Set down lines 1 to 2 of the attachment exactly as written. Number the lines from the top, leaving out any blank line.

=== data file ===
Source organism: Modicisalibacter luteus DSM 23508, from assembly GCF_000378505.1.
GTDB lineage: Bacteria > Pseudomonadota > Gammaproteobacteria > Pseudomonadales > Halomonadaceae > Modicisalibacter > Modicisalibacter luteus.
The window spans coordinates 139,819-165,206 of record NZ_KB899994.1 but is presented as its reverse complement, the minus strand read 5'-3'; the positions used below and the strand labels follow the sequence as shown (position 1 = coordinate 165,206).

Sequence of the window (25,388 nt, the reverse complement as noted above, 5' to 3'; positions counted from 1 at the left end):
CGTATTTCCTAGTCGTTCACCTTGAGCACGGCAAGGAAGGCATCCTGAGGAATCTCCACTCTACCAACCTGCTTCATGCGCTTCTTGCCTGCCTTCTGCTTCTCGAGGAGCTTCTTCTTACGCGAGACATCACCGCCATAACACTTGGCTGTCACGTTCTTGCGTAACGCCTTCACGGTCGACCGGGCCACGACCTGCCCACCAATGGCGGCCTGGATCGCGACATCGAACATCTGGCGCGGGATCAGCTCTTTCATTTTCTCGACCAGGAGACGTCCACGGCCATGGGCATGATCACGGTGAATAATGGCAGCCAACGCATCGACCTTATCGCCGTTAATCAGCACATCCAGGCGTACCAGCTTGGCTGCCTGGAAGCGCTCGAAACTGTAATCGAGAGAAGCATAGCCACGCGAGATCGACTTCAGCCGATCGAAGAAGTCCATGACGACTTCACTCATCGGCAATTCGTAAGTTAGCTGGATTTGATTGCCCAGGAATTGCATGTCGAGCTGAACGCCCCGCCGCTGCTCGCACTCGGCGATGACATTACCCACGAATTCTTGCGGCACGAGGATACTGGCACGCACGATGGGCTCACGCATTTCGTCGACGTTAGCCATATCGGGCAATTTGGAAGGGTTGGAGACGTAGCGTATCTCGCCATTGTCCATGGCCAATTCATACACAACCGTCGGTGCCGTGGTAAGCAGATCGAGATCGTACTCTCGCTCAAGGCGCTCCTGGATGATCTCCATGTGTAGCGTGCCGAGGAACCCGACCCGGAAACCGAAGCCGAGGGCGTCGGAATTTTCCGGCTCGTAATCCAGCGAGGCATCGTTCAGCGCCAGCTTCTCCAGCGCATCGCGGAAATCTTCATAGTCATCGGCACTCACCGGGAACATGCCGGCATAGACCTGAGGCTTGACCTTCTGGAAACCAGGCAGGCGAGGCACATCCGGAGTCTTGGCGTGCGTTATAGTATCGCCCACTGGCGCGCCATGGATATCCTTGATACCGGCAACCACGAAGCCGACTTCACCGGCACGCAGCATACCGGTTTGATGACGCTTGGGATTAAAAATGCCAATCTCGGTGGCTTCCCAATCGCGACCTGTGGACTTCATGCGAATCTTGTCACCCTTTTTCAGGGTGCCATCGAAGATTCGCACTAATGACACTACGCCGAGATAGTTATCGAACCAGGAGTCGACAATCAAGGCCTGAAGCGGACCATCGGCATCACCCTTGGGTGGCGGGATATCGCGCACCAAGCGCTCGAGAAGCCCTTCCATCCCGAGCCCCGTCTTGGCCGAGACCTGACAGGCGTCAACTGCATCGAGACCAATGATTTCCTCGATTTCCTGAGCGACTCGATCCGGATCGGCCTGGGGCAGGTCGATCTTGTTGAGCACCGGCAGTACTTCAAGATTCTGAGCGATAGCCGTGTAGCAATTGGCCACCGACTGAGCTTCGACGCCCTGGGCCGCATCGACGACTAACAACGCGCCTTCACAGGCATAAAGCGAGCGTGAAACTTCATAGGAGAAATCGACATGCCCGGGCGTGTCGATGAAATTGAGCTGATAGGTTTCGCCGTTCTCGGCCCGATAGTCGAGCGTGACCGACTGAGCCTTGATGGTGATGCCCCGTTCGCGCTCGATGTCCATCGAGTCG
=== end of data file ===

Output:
Source organism: Modicisalibacter luteus DSM 23508, from assembly GCF_000378505.1.
GTDB lineage: Bacteria > Pseudomonadota > Gammaproteobacteria > Pseudomonadales > Halomonadaceae > Modicisalibacter > Modicisalibacter luteus.